Over the years entire agreement clauses have become a common feature of commercial contracts. They are often included as a matter of course rather than in response to a recognised client need. Judicial examination of such clauses began more than fifteen years ago, and has been more frequent in the past five years in Scotland. Despite this attention, some doubt remains as to the extent to which courts will uphold such clauses, and in doing so, confine the contents of a contract to the main contractual document. This article seeks to look at some of these cases and analyse both the general approach and the limits to their effect.
The primary purpose of an entire agreement clause is to prevent the parties to a written agreement claiming that statements made during contract negotiations, which are not included in the final agreement, constitute either additional terms of the agreement or a form of side or collateral agreement.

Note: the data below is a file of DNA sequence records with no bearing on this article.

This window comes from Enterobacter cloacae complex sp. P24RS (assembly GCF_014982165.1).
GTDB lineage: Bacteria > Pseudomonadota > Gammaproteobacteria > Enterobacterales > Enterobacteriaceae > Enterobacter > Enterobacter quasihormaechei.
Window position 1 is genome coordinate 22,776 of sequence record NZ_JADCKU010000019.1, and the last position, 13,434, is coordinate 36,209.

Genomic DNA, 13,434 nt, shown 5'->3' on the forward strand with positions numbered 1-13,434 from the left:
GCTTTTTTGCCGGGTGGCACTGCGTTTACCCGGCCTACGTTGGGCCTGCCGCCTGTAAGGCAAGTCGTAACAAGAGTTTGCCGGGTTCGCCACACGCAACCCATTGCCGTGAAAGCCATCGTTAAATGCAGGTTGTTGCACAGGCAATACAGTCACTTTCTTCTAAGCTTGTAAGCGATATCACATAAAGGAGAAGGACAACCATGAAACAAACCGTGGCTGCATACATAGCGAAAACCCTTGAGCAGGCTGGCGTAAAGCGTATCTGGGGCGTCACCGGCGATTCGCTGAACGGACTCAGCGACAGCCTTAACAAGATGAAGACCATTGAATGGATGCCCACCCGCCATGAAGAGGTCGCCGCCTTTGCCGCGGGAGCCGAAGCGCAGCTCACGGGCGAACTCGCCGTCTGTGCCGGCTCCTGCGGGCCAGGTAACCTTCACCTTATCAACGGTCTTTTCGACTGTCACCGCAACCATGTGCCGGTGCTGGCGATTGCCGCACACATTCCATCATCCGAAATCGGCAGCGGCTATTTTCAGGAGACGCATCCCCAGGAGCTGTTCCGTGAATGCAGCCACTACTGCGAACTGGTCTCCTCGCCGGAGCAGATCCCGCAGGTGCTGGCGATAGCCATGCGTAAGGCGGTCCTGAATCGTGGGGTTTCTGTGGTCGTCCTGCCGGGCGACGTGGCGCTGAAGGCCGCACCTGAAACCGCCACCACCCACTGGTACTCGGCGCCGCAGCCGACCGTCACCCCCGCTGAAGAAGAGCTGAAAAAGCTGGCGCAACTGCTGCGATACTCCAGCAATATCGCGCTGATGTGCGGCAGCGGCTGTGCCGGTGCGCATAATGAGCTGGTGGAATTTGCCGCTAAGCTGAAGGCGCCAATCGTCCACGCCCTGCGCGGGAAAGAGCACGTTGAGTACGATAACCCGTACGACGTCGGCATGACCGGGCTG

Earlier cases suggested that neither collateral contracts (Deepak Fertilisers and Petrochemicals Ltd v Davy McKee (London) Ltd (1998)) nor additional terms (McGrath v Shah (1989)) could have any effect if the contract had an entire agreement clause.
This position was restated by Lightman J. in 2000 (Inntrepreneur Pub Co v East Crown Ltd) where the court held that a suitably expressed entire agreement clause is effective to preclude collateral warranties or additional terms from having contractual effect. Lightman J succinctly summarised the purpose of an entire agreement statement:
“The purpose of an entire agreement clause is to preclude a party to a written agreement threshing the undergrowth and finding in the course of negotiations some (chance) remark or statement (often long forgotten or difficult to recall or explain) on which to found a claim such as the present to the existence of a collateral warranty…For such a clause constitutes a binding agreement between the parties that the full contractual terms are to be found in the document containing the clause and not elsewhere”